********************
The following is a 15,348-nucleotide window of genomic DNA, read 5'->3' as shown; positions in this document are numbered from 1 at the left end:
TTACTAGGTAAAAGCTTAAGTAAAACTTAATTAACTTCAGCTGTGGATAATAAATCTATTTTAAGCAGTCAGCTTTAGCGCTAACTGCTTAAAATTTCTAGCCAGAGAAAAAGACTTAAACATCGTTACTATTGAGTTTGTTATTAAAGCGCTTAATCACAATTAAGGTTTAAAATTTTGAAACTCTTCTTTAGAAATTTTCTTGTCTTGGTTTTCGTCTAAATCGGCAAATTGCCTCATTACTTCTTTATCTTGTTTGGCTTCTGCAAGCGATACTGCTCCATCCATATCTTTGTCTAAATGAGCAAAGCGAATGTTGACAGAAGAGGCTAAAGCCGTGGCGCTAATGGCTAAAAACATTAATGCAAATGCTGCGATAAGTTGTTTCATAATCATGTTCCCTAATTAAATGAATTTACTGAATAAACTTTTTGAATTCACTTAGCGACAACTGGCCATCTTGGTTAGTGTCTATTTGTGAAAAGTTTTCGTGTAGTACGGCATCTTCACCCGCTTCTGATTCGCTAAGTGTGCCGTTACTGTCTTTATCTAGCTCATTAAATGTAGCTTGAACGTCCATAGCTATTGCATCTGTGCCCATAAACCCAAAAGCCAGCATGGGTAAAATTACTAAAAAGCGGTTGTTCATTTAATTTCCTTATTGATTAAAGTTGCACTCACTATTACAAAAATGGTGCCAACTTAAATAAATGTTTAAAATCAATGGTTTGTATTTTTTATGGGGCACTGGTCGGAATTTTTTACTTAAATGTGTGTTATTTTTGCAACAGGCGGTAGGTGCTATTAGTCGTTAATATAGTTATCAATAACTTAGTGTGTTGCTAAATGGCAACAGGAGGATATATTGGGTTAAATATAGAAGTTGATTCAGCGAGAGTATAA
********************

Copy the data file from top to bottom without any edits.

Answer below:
The following is a 15,348-nucleotide window of genomic DNA, read 5'->3' as shown; positions in this document are numbered from 1 at the left end:
TTACTAGGTAAAAGCTTAAGTAAAACTTAATTAACTTCAGCTGTGGATAATAAATCTATTTTAAGCAGTCAGCTTTAGCGCTAACTGCTTAAAATTTCTAGCCAGAGAAAAAGACTTAAACATCGTTACTATTGAGTTTGTTATTAAAGCGCTTAATCACAATTAAGGTTTAAAATTTTGAAACTCTTCTTTAGAAATTTTCTTGTCTTGGTTTTCGTCTAAATCGGCAAATTGCCTCATTACTTCTTTATCTTGTTTGGCTTCTGCAAGCGATACTGCTCCATCCATATCTTTGTCTAAATGAGCAAAGCGAATGTTGACAGAAGAGGCTAAAGCCGTGGCGCTAATGGCTAAAAACATTAATGCAAATGCTGCGATAAGTTGTTTCATAATCATGTTCCCTAATTAAATGAATTTACTGAATAAACTTTTTGAATTCACTTAGCGACAACTGGCCATCTTGGTTAGTGTCTATTTGTGAAAAGTTTTCGTGTAGTACGGCATCTTCACCCGCTTCTGATTCGCTAAGTGTGCCGTTACTGTCTTTATCTAGCTCATTAAATGTAGCTTGAACGTCCATAGCTATTGCATCTGTGCCCATAAACCCAAAAGCCAGCATGGGTAAAATTACTAAAAAGCGGTTGTTCATTTAATTTCCTTATTGATTAAAGTTGCACTCACTATTACAAAAATGGTGCCAACTTAAATAAATGTTTAAAATCAATGGTTTGTATTTTTTATGGGGCACTGGTCGGAATTTTTTACTTAAATGTGTGTTATTTTTGCAACAGGCGGTAGGTGCTATTAGTCGTTAATATAGTTATCAATAACTTAGTGTGTTGCTAAATGGCAACAGGAGGATATATTGGGTTAAATATAGAAGTTGATTCAGCGAGAGTATAA